Top backups:
Ken Plue G/T, Fr.
Garrett Miller T, Sr. (5)
Eric Hedstrom G, Jr.
Jared Zwilling C/G, Jr.

Because of injuries, all four of these guys got to see plenty of time on the field in the spring. Miller, Hedstrom, and Zwilling have also been around for awhile and seen some game action. This is very reassuring if a rash of injuries do occur. A couple of these guys like Plue, Hedstrom, and Miller could even compete for starting positions when camp opens. As long as everyone stays healthy, they will at least provide solid depth.

Plue is the most interesting one of the group. As our only 4-star recruit during the last recruiting cycle, much is expected of him since he is the star of the class. He has the size (6’7", 361lbs) to break the automatic redshirt rule that nearly every Big Ten offensive linesman goes through. If he does redshirt, you can bet he will likely be a four year starter beginning in 2009. If not, he could still win a spot at right tackle or one of the guard positions anyway. As it looks right now, a redshirt is unlikely and Plue will probably be at least a backup.

Zwilling is a convert from the defensive line and is expected to compete with Benton at center. He missed much of the spring with back problems, but GBI’s preview seems to think it wouldn’t have mattered anyway with the way Benton played. Zwilling can fill in at one of the guard spots, giving us come versatility.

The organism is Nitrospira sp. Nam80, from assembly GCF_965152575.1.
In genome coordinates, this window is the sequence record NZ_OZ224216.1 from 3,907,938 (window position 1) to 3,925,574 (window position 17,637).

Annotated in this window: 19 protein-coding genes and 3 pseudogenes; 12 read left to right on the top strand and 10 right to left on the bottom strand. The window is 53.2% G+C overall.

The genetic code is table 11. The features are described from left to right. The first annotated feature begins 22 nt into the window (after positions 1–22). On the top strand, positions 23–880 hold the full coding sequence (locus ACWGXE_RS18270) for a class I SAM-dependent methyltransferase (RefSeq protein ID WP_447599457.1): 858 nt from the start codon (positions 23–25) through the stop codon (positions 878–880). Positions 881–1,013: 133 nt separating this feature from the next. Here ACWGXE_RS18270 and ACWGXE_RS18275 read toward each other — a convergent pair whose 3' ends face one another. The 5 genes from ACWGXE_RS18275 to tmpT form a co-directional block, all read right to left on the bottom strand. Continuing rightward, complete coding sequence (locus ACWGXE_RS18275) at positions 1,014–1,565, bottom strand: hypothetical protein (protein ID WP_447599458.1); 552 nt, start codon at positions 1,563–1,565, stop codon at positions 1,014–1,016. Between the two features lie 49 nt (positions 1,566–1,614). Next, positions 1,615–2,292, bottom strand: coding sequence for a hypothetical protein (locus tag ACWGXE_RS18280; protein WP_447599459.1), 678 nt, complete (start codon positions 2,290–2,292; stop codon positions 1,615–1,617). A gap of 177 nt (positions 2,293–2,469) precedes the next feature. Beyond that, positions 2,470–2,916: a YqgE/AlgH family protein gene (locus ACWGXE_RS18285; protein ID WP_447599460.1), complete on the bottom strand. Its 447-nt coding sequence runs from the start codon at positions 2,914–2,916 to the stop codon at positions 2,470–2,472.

Miller is expected to compete with Jones at right tackles. He’s tall at 6’8", but is a tad undersized weight-wise at 275 and has struggled with injuries throughout his entire Purdue career. He is currently injury free, so he could play a larger role. Hedstrom is expected to provide depth at guard, but his time may be more in 2009. He has good size for a guard at 6’6", 292.

The Future:
Mike Chacksfield, Fr.
Rick Schmeig, Fr.
Dan Barry, Fr. (RS)
James Shepherd, Fr (RS)


For the future things couldn’t look better. Purdue has depth on the offensive line this season if everyone is healthy, and will likely have to replace just a pair of starters for 2009. Plus, there are nine true or redshirt freshmen on the roster that get to be molded by a coach who has a proven track record of developing very good offensive lines at the college level. Plue was able to leave prep school early and go through spring practice, while Chacksfield and Schmeig were able to do the same. Unlike Plue, however, Chacksfiled and Schmeig will still likely redshirt this season and may not see the field until 2010 at the earliest. By then, they will be ready. Barry and Shepherd both had their redshirt year last season, but with all the depth they will likely not crack the two deeps unless injuries show up again. That gives them another year of practice and in the weight room to compete for starting spots in 2009.

Joining these four are redshirt freshmen Connor Mculley, and Austen Moret, as well as true freshmen Peters Drey, and Andrew Brewer. Drey and Brewer will most assuredly redshirt, and also will likely not see the field until 2010 as well. Still, there are a lot of young linemen on this team. I like our chances at having a great line for many years to come no matter who is behind them.